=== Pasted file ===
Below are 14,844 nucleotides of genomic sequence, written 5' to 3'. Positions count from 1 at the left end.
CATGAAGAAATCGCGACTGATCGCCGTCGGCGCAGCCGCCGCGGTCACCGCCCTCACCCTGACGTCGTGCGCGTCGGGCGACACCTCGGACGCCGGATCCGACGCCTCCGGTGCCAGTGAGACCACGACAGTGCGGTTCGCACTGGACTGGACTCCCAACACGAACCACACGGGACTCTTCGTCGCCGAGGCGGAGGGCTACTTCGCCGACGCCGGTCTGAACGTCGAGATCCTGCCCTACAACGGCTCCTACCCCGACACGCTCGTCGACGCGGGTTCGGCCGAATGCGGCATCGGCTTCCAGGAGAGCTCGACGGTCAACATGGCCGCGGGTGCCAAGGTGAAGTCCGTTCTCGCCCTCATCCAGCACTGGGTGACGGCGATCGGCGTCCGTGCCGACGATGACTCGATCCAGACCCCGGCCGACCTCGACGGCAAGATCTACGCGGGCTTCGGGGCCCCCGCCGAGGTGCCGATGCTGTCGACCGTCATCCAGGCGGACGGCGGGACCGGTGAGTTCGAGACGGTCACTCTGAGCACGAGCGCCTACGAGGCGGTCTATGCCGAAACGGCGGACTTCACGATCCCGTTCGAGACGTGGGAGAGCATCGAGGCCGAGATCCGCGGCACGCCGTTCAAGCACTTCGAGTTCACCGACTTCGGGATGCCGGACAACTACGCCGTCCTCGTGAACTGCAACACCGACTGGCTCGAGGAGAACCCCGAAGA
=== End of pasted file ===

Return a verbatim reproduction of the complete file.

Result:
Below are 14,844 nucleotides of genomic sequence, written 5' to 3'. Positions count from 1 at the left end.
CATGAAGAAATCGCGACTGATCGCCGTCGGCGCAGCCGCCGCGGTCACCGCCCTCACCCTGACGTCGTGCGCGTCGGGCGACACCTCGGACGCCGGATCCGACGCCTCCGGTGCCAGTGAGACCACGACAGTGCGGTTCGCACTGGACTGGACTCCCAACACGAACCACACGGGACTCTTCGTCGCCGAGGCGGAGGGCTACTTCGCCGACGCCGGTCTGAACGTCGAGATCCTGCCCTACAACGGCTCCTACCCCGACACGCTCGTCGACGCGGGTTCGGCCGAATGCGGCATCGGCTTCCAGGAGAGCTCGACGGTCAACATGGCCGCGGGTGCCAAGGTGAAGTCCGTTCTCGCCCTCATCCAGCACTGGGTGACGGCGATCGGCGTCCGTGCCGACGATGACTCGATCCAGACCCCGGCCGACCTCGACGGCAAGATCTACGCGGGCTTCGGGGCCCCCGCCGAGGTGCCGATGCTGTCGACCGTCATCCAGGCGGACGGCGGGACCGGTGAGTTCGAGACGGTCACTCTGAGCACGAGCGCCTACGAGGCGGTCTATGCCGAAACGGCGGACTTCACGATCCCGTTCGAGACGTGGGAGAGCATCGAGGCCGAGATCCGCGGCACGCCGTTCAAGCACTTCGAGTTCACCGACTTCGGGATGCCGGACAACTACGCCGTCCTCGTGAACTGCAACACCGACTGGCTCGAGGAGAACCCCGAAGA